Remember back when the Yankees were in search of starting pitching? Well, barring a trade, Joe Girardi and the Yankee brain trust suddenly have a different problem. Quantity is no longer an issue, but the quality may leave something to be desired.
While the team and the fans should be comfortable when CC Sabathia takes the ball, the next three spots in the rotation figure to be taken by two second-year players and a 37 year old Japanese import from the NL. Hiroki Kuroda has enough of a track record that I’m reasonably confident he can fill out the third or fourth spot in the rotation, pitching to an ERA of around four and chewing up 180 or so innings. Michael Pineda and Ivan Nova were rookie sensations. The question isn’t whether they have the talent to compete in the majors, but rather if they can duplicate the success they had last year. Still, those questions pale in comparison with the headache that awaits Joe Girardi when trying to find a fifth starter.
The Yankees look to head to Tampa with three options for the 5 hole. Each could conceivably be the best 5th starter in baseball. Or any one of the trio could be the worst pitcher in the league. I’m talking, of course, about AJ Burnett, Freddy Garcia and Phil Hughes. One will break camp with that job, one will be in the bullpen as the long guy/spot starter and one should be a set-up guy.
Hughes: The Yankees desperately want the former first rounder to prove he can be a starter. After all, they’ve invested a ton of time and money into the Southern California native, and starting pitchers prove more valuable over the long-term than relievers. The problem is, Hughes has been a mediocre starter, but has proven lights out as a short reliever. In 71 career starts, Hughes has thrown to a 4.90 ERA while allowing opposing hitters to whack him around to a .751 OPS. In 49 relief appearance, he has a 1.44 ERA while holding opponents to a .470 OPS. To top it off, this is a kid who has spent considerable chunks of time on the DL since coming to the show. And yes, I know he was 11-2 with a 3.65 ERA in the first half of 2010 as a starter. But those numbers were an enigma, as his FIP (essentially, an ERA that doesn’t depend on fielders making great plays) was closer to his career normal ERA, 4.57. In other words, Hughes’ one great stretch as a starter came thanks to his teammates bailing him out more than anything else. And when that luck wore off in the second half, he returned to giving up runs in bunches. (Anyone remember the way Texas clubbed him mercilessly in the ALCS?) So while I can understand Hughes’ desire to be a starter, his best career move is to accept a role as a short reliever. Oddly enough, the Yankees should also accept that eventuality.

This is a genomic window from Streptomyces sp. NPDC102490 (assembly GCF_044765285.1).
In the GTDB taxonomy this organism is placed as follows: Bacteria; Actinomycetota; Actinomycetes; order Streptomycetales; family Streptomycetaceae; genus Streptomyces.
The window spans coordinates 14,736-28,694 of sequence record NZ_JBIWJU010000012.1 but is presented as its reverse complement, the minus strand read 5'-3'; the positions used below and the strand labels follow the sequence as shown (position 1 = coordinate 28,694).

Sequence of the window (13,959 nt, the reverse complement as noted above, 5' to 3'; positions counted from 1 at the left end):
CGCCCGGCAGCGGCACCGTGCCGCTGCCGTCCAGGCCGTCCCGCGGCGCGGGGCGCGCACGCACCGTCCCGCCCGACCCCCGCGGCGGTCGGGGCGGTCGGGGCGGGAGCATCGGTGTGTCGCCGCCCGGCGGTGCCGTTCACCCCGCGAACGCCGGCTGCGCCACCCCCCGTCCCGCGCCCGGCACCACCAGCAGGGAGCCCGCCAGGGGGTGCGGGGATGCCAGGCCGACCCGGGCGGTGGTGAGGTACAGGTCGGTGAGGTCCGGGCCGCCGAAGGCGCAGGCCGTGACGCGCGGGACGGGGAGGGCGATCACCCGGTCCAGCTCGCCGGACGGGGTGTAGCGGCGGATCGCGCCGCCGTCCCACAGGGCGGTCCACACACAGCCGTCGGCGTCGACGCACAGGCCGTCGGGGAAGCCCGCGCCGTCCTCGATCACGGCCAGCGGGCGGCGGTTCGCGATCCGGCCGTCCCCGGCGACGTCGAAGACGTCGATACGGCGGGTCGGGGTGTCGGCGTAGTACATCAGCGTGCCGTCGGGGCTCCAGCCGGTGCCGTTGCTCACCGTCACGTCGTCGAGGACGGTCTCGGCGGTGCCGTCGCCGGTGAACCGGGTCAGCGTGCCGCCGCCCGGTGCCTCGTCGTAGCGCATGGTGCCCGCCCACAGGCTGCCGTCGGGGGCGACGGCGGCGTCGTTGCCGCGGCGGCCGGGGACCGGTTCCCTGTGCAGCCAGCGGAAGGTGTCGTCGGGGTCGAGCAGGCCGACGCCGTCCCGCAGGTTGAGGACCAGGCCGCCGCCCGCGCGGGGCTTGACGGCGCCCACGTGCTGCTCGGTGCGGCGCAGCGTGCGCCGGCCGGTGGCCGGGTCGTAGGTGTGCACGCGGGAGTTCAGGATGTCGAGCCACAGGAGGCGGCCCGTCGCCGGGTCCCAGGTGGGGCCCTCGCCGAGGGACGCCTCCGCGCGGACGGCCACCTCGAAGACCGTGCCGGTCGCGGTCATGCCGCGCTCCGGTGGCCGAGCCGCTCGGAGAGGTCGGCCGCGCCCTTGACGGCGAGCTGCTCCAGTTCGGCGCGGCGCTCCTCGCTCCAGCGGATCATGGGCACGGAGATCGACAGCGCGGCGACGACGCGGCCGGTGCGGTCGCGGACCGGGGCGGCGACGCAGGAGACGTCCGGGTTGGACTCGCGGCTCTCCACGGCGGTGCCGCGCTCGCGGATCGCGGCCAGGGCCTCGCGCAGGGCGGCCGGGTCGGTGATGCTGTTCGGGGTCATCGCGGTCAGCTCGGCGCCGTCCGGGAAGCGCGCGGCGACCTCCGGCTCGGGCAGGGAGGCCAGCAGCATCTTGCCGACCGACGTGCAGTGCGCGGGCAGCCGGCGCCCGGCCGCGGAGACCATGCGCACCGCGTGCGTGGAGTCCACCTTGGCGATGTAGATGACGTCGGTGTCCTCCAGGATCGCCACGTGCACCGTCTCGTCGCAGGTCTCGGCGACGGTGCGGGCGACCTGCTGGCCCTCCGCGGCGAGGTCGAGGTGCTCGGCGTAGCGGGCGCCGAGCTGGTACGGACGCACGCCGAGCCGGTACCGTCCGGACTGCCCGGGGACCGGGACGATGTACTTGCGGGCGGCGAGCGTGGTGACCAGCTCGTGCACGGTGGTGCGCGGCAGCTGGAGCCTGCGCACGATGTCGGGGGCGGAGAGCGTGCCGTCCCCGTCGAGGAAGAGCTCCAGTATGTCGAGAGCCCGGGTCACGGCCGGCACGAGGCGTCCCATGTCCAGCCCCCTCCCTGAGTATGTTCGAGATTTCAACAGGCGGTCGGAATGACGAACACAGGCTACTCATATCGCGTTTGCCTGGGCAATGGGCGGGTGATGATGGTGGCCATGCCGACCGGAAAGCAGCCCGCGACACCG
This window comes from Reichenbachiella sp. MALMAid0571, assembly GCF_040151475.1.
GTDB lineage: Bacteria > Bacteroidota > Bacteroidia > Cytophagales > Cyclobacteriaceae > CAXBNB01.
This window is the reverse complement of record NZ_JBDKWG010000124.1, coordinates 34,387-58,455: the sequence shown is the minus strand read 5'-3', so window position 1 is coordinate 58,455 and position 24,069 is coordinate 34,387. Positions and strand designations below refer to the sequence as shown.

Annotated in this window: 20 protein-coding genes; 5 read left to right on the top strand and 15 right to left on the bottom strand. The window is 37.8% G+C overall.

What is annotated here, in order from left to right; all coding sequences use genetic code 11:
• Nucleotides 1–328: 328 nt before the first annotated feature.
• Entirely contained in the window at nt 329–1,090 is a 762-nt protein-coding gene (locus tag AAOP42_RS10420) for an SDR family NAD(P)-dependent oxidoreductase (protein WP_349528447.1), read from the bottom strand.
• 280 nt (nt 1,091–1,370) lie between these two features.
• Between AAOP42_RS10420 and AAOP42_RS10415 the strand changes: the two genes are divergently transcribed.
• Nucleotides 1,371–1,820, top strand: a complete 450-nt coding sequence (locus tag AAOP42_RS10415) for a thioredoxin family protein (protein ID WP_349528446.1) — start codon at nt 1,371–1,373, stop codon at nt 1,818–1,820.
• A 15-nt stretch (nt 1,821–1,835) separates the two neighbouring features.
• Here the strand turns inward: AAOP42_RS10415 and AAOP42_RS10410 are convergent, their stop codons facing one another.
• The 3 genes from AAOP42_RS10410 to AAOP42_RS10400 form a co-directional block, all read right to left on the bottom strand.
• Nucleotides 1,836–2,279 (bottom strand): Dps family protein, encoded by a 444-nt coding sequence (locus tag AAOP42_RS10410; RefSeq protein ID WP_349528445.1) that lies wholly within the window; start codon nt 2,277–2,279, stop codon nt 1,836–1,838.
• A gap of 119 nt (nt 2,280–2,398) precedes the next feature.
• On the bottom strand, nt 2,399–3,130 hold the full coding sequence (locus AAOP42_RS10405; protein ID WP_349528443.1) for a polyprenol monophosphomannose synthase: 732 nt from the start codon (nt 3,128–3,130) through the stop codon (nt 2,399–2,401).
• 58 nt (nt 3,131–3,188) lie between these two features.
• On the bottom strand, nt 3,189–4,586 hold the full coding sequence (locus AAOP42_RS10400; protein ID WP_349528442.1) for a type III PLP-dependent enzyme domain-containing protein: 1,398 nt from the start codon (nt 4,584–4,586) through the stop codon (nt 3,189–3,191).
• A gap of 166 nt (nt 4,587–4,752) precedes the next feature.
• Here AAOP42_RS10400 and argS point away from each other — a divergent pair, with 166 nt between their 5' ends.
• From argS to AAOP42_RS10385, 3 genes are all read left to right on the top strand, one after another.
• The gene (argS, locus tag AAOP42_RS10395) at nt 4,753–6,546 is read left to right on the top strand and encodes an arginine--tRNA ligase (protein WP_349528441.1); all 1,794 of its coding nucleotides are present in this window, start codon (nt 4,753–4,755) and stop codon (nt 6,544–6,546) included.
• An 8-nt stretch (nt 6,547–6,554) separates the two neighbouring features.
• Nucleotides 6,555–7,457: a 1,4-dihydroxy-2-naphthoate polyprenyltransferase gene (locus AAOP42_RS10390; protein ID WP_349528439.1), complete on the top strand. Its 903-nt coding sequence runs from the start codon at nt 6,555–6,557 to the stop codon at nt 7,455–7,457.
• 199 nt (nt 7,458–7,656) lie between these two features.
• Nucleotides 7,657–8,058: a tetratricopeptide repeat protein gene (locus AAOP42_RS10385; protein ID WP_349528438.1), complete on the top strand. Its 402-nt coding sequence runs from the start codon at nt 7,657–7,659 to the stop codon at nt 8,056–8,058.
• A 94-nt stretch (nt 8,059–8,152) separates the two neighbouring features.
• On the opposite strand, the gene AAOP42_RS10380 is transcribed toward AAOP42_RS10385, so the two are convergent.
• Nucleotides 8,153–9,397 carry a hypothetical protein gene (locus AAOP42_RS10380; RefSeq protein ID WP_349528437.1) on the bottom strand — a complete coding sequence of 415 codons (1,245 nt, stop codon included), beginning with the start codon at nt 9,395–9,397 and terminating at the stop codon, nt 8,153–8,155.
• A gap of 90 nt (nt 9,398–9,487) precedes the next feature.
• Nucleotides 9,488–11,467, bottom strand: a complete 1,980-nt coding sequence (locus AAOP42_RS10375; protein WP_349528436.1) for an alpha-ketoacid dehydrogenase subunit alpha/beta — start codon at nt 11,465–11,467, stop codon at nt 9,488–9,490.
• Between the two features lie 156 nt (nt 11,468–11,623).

Garcia: Look, there’s no doubt that if comparing Freddy Garcia to AJ Burnett stuff-wise, this isn’t even a contest. Garcia is routinely around 89mph now with his fastball, while that’s about the speed AJ throws his change. Despite that, Garcia has outpitched AJ over the past few seasons. The problem for Freddy is that he hasn’t outpitched AJ by enough to get the nod for the fifth rotation spot out of Spring Training. The crafty veteran earned his contract for this season by figuring out ways to wiggle out of men-on-base jams all last summer, but it’s too much to expect a similar magician act this year. Besides, Garcia is on a one year, $5 million deal while AJ still has two years and $31 million left on his. Although the Yankees never admit that contracts come into these decisions, we all saw last season that they do – and will again this year. Freddy will still make the team, replacing the departed Bartolo Colon as the long man out of the pen.
Burnett: I’m not sure what the Yankees were expecting when they handed Burnett that ginormous contract in 2009, but I doubt a 34-35 record and 4.79 ERA was it. (Hopefully, they never spend like that on an erratic, 32 year old pitcher again). Still, it is one of the factors working in his favor when it comes time to pick a fifth starter. There can be no doubt that the Yanks will never be able to deal AJ and that albatross of a contract by burying him on the bench. Besides, there is one other thing that keeps AJ in the rotation: the fact he still has one of the best arms in the game. There is always the hope that this is the year he finally figures out how to be consistently good. Let’s face it: all you’re really hoping for is 25 starts and 150 innings of 4.75 ERA pitching out of the final rotation spot, and AJ is certainly capable of that. Of course, he also has the kind of talent that could turn in 20 spectacular starts. And he’s proven enough of an enigma that he could just as easily turn in 20 of the most horrendous pitching performances known to man. Since he has to be the odds-on favorite to be the 5th starter, we all better hope for the former.
So, there you have it. My best guess as to how the rotation will shake out come April. What do you think? Let me know in the comments!